From the Paperback edition.

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Average customer rating based on 1 comment:

Gregorio Roth, June 20, 2012 (view all comments by Gregorio Roth)
LORD JIM is a novel focused on the imperial zeitgeist of the age. The age is the years between 1876 to the beginning of world war one. Europe was beaming in its nationalism, imperialism, and as well as aliances between nation states. Europe could be seen as a cage where the main event in the WWE would be held, in this corner Germany and the Hapsburgs vs. London and France. We see explorers controlling new lands and new people. We find adventures awaiting.
So what if you don't care about the imperial age? Are you a Star Trek or Battle Star Galactica fan? One then can imagine the ocean as deep space, and the natives as aliens. I found it easier to concentrate on the plot when I imagined Jim as captain Kirk. I could understand the imperialistic superiority over native cultures, if I thought of the natives as aliens or droids.
Conrad poses profound questions: Can a man run away from his past ruins? Or do they hunt him down till the present moment catches up with him? Is the earth big enough to hold the caper?"
I loved the narration by Stewart Lewis on Libri Vox. He does a great job with a tricky book. I could understand Conrad's humor by Stewart Lewis's reading of the novel.
The book overall was imperially commanding.
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Product Details

ISBN:
9780679405443
Author:
Conrad, Joseph
Publisher:
Everyman's Library
Introduction by:
Sherry, Norman
Introduction:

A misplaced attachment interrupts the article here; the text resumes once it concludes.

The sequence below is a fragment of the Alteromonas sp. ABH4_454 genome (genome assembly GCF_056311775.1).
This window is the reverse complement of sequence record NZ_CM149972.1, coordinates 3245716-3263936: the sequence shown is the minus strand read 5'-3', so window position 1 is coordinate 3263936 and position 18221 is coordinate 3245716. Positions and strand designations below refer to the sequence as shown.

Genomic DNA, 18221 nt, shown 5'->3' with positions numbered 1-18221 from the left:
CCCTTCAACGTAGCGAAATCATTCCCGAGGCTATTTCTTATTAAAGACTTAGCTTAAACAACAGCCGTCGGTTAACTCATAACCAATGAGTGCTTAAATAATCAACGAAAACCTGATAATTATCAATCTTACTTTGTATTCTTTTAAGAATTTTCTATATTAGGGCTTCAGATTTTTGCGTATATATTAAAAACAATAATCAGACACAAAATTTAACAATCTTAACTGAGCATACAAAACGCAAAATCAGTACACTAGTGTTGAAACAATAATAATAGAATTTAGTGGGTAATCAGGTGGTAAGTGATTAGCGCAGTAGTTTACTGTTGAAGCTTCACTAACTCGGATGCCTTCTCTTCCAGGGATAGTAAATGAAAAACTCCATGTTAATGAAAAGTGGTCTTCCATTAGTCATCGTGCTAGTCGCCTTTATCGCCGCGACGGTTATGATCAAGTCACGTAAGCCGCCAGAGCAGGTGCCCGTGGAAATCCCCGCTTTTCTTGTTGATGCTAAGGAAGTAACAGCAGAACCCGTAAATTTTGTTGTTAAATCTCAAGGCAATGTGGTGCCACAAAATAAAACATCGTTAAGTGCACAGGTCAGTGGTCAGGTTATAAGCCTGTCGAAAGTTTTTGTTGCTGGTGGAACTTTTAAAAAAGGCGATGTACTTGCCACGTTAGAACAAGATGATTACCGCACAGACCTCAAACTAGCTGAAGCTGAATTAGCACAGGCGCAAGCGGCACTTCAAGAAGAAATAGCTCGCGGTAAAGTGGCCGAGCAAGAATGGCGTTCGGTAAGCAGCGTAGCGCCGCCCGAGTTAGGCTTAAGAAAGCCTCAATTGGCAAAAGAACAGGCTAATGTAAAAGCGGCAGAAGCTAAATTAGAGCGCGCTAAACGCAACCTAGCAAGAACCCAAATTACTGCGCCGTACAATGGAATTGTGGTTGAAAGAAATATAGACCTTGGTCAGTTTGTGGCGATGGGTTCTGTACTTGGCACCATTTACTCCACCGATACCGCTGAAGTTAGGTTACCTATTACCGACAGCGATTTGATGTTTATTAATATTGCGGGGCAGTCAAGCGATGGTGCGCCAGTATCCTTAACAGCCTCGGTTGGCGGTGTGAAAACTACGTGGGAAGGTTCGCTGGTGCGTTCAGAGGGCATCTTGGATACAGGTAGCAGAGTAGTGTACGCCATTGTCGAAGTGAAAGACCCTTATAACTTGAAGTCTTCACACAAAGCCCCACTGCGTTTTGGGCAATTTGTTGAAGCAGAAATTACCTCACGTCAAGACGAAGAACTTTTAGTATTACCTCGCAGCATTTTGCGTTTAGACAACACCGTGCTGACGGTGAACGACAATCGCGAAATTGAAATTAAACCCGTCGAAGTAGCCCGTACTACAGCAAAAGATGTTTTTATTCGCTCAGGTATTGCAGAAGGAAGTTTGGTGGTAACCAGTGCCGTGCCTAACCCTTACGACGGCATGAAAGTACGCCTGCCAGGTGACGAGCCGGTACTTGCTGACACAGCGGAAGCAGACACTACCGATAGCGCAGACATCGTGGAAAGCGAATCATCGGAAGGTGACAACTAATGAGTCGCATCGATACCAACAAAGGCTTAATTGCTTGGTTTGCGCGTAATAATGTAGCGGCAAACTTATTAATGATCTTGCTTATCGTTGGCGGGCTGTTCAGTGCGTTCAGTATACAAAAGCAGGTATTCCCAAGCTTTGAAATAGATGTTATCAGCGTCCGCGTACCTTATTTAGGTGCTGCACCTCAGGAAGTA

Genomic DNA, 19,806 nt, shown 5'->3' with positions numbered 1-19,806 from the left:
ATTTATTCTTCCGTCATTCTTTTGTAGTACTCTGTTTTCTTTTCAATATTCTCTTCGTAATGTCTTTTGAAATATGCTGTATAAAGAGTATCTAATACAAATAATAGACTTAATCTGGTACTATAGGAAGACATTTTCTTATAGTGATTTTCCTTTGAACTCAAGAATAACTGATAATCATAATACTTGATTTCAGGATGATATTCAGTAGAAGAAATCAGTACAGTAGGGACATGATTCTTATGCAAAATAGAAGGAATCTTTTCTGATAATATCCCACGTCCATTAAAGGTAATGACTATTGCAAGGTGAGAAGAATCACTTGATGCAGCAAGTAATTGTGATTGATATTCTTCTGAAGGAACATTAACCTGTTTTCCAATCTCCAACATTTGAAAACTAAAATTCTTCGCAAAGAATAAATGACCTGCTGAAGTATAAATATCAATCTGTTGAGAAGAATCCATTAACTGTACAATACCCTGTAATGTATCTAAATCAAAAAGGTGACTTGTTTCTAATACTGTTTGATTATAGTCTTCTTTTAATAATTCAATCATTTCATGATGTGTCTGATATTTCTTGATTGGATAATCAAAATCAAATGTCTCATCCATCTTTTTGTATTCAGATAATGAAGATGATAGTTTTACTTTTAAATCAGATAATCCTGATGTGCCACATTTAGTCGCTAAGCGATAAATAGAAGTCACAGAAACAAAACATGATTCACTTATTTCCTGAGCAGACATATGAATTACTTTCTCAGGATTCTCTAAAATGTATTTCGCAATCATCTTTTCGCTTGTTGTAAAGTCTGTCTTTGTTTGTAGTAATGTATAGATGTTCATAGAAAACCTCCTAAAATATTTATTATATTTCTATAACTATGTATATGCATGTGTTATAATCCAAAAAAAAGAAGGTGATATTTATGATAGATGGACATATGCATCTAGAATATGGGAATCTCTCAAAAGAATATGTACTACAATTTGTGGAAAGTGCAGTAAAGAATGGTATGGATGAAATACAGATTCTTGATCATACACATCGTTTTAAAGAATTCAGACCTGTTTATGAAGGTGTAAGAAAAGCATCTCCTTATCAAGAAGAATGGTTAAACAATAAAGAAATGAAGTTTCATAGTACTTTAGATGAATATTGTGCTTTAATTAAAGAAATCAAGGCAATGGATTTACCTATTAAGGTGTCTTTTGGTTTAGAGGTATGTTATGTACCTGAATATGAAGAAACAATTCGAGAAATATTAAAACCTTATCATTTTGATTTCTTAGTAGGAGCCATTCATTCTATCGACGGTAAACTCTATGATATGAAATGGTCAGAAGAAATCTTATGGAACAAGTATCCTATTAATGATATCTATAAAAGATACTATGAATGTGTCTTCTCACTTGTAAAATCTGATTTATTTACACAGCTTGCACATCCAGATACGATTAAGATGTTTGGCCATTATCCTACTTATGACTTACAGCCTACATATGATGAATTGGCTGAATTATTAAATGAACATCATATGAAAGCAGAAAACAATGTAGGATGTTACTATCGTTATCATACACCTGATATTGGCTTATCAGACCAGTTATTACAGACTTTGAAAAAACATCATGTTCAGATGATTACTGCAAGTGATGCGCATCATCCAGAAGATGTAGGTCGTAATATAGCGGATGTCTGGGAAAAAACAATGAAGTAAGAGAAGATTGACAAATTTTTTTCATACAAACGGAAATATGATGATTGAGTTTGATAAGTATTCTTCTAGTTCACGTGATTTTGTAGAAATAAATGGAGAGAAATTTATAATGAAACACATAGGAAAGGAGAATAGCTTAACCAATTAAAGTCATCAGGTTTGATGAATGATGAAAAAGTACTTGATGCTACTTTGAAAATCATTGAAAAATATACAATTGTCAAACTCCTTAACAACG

Sherry, Norman
Location:
New York :
Subject:
Literary
Subject:
Classics
Subject:
British and irish fiction (fictional works by
Subject:
Travel
Subject:
Atonement
Subject:
British
Subject:
Psychological fiction
Subject:
Indonesia
Subject:
Sea stories
Subject:
Merchant marine
Subject:
Literature-A to Z
Subject:
fiction;novel;literature;classic;classics;20th century;adventure;british;english literature;19th century;sea;joseph conrad;english;colonialism;england;modernism;indonesia;british literature;seafaring;cowardice;1900s;imperialism;nautical;20th century liter
Edition Description:
Alfred A. Knopf, Inc.
Series:
Everyman's Library Classics & Contemporary Classics
Series Volume:
65
Publication Date:
19920331
Binding:
HARDCOVER
Grade Level:
General/trade
Language:
English
Pages:
400
Dimensions:
8.3 x 5.2 x 1.05 in 1.2 lb

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Fiction and Poetry » Literature » A to Z

Lord Jim: A Tale (Everyman's Library) New Hardcover
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Product details 400 pages Everyman's Library - English 9780679405443 Reviews:
"Synopsis" by , Lord Jim tells the story of a young, idealistic Englishman — 'as unflinching as a hero in a book' — who is disgraced by an act of cowardice while serving as an officer on the Patna, a merchant-ship sailing from 'an Eastern port' with a party of Muslim pilgrims. His life is blighted: an isolated scandal assumes horrifying proportions. An older man, Marlow, befriends Jim, but his efforts to find him employment meet with little success until, at last, he is able to establish him in Patusan, a remote native settlement on one of the islands of the Malay Archipelago.